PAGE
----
Democrats have the ability to stop it. If Mitch McConnell and the Republicans don’t back down, Democrats should act. The best solution here is for Republicans to back down, allowing the filibuster to survive. But if they won’t, then Harry Reid and the Democrats really have no choice. For them to allow this to continue would be a betrayal of the millions of voters who elected them and twice put Barack Obama in the White House. Allowing nullification just isn’t an option. They’ll have to threaten to eliminate all nomination filibusters — and, if necessary, they’ll have to go through with it.

Steve Benen wrote yesterday, A process at the breaking point:

As was the case with last week’s filibuster, it’s important to recognize that the Republican obstructionism had nothing to do with Wilkins, his ideology, his temperament, or his background. On the contrary, just the opposite is true – senators in both parties agreed that Wilkins is a fine nominee.

The problem, rather, is that a minority of the Senate has decided to block every nominee for the D.C. Circuit, regardless of his or her qualifications, because Americans had the audacity to re-elect a Democratic president. Once there’s a Republican in the White House, Republican senators will presumably agree to lift the blockade.

This is important because it has simply never happened before in American history. Senators in both parties have, in a variety of instances, blocked judicial nominees they considered offensive or extreme for one reason or another, but there is nothing in the American tradition that says a minority of the Senate can maintain vacancies on an important federal bench – indefinitely – because they feel like it.

Indeed, perhaps the single most bizarre example of obstructionism run amok is Sen. John McCain (R-Ariz.), who said just a few months ago that each of Obama’s D.C. Circuit nominees deserve a vote in the Senate. McCain then proceeded to join the filibuster of the nominees he said shouldn’t be filibustered.

After yesterday’s obstructionism, Senate Democratic leaders began “taking the temperature of their caucus on whether to finally go ‘nuclear’ and change the Senate rules,” and by any fair measure, Republicans haven’t left the majority party with much of a choice.

Let’s make this plain: if Senate Democrats don’t force a confrontation over this, they will, for the first time in the institution’s history, have allowed a minority of the Senate to hijack the judicial nominating process without cause.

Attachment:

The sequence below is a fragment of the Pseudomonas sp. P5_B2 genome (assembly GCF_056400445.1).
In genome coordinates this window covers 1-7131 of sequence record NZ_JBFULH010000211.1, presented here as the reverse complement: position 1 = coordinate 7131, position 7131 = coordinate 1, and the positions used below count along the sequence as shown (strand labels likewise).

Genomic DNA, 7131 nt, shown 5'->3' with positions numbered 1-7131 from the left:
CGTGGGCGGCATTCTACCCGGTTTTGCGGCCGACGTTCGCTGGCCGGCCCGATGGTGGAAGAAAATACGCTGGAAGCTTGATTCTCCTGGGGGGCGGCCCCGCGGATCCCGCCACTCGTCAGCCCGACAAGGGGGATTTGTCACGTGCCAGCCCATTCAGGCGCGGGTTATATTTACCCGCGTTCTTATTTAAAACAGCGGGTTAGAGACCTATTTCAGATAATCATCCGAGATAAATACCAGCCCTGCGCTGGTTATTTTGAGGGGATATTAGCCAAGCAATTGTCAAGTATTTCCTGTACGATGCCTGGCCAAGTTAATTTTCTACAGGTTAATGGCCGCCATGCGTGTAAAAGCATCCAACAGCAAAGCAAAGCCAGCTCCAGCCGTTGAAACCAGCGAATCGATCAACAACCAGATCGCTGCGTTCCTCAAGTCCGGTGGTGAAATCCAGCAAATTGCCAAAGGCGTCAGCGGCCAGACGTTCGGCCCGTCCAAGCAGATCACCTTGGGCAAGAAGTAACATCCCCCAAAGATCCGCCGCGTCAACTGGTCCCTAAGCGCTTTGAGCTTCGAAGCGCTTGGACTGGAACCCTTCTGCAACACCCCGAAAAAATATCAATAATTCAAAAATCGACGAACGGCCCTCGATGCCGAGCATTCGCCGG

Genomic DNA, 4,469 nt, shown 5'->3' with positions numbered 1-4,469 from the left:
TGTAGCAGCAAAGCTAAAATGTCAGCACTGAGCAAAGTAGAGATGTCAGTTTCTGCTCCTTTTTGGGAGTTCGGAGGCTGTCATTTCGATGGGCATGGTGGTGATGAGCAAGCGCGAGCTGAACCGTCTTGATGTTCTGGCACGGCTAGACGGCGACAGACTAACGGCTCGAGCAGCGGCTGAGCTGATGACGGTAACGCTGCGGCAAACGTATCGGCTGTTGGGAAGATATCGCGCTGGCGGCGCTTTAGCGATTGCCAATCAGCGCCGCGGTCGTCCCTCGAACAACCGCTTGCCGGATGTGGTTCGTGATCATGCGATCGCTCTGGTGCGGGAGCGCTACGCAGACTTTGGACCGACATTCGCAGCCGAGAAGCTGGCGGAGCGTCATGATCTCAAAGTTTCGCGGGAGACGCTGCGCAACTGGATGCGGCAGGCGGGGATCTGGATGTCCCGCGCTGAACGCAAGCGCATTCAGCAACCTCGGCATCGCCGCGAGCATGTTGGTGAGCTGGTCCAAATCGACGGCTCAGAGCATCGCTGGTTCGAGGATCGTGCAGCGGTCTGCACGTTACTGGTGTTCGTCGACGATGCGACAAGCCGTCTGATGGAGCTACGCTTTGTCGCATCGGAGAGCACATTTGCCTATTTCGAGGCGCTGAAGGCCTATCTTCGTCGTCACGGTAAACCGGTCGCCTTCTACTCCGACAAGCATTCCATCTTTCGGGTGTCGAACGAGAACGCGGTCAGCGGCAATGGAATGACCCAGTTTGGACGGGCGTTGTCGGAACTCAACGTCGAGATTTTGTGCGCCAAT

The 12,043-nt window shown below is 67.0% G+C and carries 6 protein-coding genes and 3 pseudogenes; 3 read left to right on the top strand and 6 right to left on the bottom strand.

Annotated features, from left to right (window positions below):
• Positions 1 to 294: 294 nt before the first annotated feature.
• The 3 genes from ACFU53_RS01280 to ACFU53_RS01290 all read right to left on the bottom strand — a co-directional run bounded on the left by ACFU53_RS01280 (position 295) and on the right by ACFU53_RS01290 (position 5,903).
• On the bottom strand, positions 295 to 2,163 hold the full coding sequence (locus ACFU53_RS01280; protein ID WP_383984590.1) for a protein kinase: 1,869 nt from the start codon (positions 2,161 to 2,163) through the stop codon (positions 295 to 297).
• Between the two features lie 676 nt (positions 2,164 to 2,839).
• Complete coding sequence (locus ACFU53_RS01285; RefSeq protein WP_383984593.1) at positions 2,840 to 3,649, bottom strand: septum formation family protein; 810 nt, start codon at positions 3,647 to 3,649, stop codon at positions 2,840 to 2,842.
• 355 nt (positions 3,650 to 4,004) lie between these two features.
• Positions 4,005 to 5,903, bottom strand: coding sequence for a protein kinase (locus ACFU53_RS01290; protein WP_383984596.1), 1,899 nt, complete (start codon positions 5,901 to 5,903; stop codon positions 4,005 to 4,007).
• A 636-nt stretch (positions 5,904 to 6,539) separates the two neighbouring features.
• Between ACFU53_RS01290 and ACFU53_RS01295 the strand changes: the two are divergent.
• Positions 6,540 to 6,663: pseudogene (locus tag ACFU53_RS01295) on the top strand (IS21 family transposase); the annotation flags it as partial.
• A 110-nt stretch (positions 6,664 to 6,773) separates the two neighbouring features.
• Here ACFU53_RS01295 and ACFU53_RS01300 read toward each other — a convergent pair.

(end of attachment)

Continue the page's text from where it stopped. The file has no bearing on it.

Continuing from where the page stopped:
The status quo is, for lack of a better phrase, a simmering constitutional crisis of sorts. Either Democrats act or a precedent will be set.

* * *

Last week, Sen. Pat Leahy (D-Vt.), the Senate Pro Tem and chairman of the Judiciary Committee, said, “I think we’re at a point where there will have to be a rules change.” Senate Majority Whip Dick Durbin (D-Ill.) added soon after, “I’ve said it before and I’ll say it again. There comes a tipping point, and I’m afraid we’ve reached that tipping point.”

If they were waiting to see what happened with Wilkins, now they know.

Yesterday, Sen. Jeff Merkley (D-Ore.), a leading proponent of Senate reforms, asked, “When will we say enough is enough?”

* * *

Senate Republicans, for all intents and purposes, have broken the judicial confirmation process. They know they’re engaged in tactics with no precedent in the American tradition; they know it’s obstructionism on an unsustainable scale; they know it’s wholly at odds with every commitment they made during the Bush/Cheney era; and they just don’t give a darn.

Whether the Democratic majority is prepared to simply tolerate this crisis and allow the process to be hijacked for the indefinite future is unclear.

Senator Elizabeth Warren (D-MA) delivered a speech in the Senate last week that laid out the case for ending this Tea-Publican tyranny of the minority and restoring democratic constitutional principles in the U.S. Senate by the "constitutional option" (what media villagers prefer to call the "nuclear option"). It's time for "nuclear winter" in the U.S. Senate to restore democatic constitutional principles.

One response to “A constitutional crisis: time for ‘nuclear winter’ in the U.S. Senate

  1. Frances Perkins

    I recall the Republicreeps, when they were in power under Bush, crying for for an “up or down vote.” This should be the same. I don’t think Americans would deny the very rare filibuster on some extreme or totally unqualified nominee. But on every nominee, for certain jobs, UP OR DOWN VOTE!, or go nuke!